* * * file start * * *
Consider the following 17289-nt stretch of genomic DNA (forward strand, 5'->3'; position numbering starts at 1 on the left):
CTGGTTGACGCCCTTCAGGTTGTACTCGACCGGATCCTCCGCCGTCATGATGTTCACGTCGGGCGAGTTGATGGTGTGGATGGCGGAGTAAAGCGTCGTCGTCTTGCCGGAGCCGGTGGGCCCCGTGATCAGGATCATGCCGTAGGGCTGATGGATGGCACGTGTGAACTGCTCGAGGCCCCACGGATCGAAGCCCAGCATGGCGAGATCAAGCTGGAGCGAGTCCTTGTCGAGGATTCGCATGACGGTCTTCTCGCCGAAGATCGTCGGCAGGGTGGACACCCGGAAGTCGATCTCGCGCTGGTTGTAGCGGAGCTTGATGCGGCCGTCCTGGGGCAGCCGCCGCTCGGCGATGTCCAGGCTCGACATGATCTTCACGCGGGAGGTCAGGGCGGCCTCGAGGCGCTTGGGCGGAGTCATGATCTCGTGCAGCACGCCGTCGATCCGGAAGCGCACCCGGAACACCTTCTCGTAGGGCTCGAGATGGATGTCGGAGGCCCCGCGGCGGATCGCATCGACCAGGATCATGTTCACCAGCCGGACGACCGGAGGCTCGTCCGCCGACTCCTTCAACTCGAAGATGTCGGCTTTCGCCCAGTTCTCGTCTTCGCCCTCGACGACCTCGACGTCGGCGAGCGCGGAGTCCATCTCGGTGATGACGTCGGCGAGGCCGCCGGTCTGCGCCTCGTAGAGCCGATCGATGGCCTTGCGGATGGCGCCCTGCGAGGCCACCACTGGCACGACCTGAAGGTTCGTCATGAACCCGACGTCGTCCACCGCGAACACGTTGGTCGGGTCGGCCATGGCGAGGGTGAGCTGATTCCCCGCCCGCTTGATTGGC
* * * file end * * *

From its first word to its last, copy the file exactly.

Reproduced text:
Consider the following 17289-nt stretch of genomic DNA (forward strand, 5'->3'; position numbering starts at 1 on the left):
CTGGTTGACGCCCTTCAGGTTGTACTCGACCGGATCCTCCGCCGTCATGATGTTCACGTCGGGCGAGTTGATGGTGTGGATGGCGGAGTAAAGCGTCGTCGTCTTGCCGGAGCCGGTGGGCCCCGTGATCAGGATCATGCCGTAGGGCTGATGGATGGCACGTGTGAACTGCTCGAGGCCCCACGGATCGAAGCCCAGCATGGCGAGATCAAGCTGGAGCGAGTCCTTGTCGAGGATTCGCATGACGGTCTTCTCGCCGAAGATCGTCGGCAGGGTGGACACCCGGAAGTCGATCTCGCGCTGGTTGTAGCGGAGCTTGATGCGGCCGTCCTGGGGCAGCCGCCGCTCGGCGATGTCCAGGCTCGACATGATCTTCACGCGGGAGGTCAGGGCGGCCTCGAGGCGCTTGGGCGGAGTCATGATCTCGTGCAGCACGCCGTCGATCCGGAAGCGCACCCGGAACACCTTCTCGTAGGGCTCGAGATGGATGTCGGAGGCCCCGCGGCGGATCGCATCGACCAGGATCATGTTCACCAGCCGGACGACCGGAGGCTCGTCCGCCGACTCCTTCAACTCGAAGATGTCGGCTTTCGCCCAGTTCTCGTCTTCGCCCTCGACGACCTCGACGTCGGCGAGCGCGGAGTCCATCTCGGTGATGACGTCGGCGAGGCCGCCGGTCTGCGCCTCGTAGAGCCGATCGATGGCCTTGCGGATGGCGCCCTGCGAGGCCACCACTGGCACGACCTGAAGGTTCGTCATGAACCCGACGTCGTCCACCGCGAACACGTTGGTCGGGTCGGCCATGGCGAGGGTGAGCTGATTCCCCGCCCGCTTGATTGGC